St. Louis Secret Service to oversee cybercrime task force -

St. Louis Secret Service to oversee cybercrime task force

ST. LOUIS (AP) -- The Secret Service launched a new task force Friday aimed at bolstering efforts to stop cybercrime in St. Louis and eastern Missouri.

More than 100 people, most law enforcement officials, attended a meeting to launch the Gateway Electronic Crimes Task Force.

The Secret Service office in St. Louis will oversee the task force, one of nearly 30 around the country.

John Large of the Secret Service Criminal Investigative Division said cybercrime has grown far beyond the days when teenage hackers would break into a system just to see if they could do it. Today, organized criminal groups are breaking into financial systems. And many of the criminals are based overseas.

"We need to get other countries to change their laws and participate in international agreements so these criminals aren't participating from safe havens," Large said.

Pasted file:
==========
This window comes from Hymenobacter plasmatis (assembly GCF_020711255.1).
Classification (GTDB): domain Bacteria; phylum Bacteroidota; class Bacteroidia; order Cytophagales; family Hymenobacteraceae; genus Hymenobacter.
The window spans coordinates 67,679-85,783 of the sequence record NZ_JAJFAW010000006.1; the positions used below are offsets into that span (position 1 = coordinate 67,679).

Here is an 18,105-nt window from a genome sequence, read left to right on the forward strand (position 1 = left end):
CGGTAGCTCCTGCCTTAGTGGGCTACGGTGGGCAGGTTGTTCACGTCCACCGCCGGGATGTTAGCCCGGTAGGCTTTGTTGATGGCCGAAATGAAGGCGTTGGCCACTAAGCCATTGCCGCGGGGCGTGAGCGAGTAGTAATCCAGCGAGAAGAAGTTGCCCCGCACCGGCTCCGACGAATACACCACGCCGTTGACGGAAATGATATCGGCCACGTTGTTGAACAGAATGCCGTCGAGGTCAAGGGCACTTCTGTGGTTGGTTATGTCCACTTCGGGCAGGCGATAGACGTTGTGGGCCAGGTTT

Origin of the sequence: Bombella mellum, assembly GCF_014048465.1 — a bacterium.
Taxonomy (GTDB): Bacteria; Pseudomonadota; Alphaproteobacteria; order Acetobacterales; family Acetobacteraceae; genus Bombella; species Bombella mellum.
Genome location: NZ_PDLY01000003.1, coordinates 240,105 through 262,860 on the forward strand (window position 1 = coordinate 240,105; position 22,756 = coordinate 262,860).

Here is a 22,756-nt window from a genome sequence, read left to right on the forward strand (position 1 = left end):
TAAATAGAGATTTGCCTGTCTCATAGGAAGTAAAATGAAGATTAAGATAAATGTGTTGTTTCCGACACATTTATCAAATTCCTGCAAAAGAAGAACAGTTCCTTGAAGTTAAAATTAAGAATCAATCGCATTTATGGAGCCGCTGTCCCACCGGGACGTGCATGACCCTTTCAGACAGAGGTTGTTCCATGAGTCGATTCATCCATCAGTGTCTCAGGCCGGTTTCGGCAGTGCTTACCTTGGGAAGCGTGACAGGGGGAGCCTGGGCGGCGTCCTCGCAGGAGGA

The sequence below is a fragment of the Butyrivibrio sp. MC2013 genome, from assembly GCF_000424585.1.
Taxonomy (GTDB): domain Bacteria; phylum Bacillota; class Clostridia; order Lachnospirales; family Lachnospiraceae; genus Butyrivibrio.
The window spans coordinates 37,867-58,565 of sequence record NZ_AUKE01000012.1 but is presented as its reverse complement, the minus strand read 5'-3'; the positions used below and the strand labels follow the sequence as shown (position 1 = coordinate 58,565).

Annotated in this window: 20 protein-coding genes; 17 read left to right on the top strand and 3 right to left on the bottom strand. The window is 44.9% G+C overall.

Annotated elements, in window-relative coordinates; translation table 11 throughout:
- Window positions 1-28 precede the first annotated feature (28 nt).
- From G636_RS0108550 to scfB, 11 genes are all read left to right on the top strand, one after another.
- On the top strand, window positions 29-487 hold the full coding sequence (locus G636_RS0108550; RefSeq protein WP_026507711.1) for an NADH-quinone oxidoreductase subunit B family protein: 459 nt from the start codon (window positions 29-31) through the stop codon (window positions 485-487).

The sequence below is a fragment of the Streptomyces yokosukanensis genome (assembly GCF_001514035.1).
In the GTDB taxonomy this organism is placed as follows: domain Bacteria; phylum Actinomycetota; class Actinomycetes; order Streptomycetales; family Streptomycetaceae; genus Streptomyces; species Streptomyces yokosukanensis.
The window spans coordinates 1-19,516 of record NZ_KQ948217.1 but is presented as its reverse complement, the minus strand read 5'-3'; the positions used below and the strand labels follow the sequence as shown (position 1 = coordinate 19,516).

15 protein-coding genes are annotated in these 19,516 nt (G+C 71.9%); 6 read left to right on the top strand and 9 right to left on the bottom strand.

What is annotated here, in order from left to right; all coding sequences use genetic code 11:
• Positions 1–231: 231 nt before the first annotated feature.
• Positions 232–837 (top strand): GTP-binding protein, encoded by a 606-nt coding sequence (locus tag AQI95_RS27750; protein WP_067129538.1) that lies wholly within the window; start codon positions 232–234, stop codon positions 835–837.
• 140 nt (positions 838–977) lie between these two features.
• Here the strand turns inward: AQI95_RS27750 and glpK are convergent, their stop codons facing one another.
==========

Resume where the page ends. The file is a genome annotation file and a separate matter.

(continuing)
Large showed an example of a Russian Web site offering vast amounts of credit card information stolen from U.S. residents. The site is accessible only to other criminals.

"It's sad to say, but the criminals many times work better together than law enforcement does," Large said. "And that's got to stop."

The Secret Service was organized in 1865 to combat counterfeiting. It is perhaps best known for its role in protecting the president, vice president and other top-level executives. That role began after the assassination of President William McKinley in 1901.

Large said the Secret Service takes the same approach to stop cybercrime as it does to prevent counterfeiting: Be proactive, move aggressively, work undercover.

Philip Noble, special agent in charge of the Secret Service office in St. Louis, was in Louisville, Ky., when the service began a similar task force there in 2005. Two weeks after the task force was formed, the Secret Service received a call from a bank. A hacker had stolen $2 million over a two-hour period.

Noble said the task force was able to stop the loss of money immediately, and the investigation eventually led to a suspect in Romania.

(Copyright 2009 by The Associated Press. All Rights Reserved.)

Powered by Frankly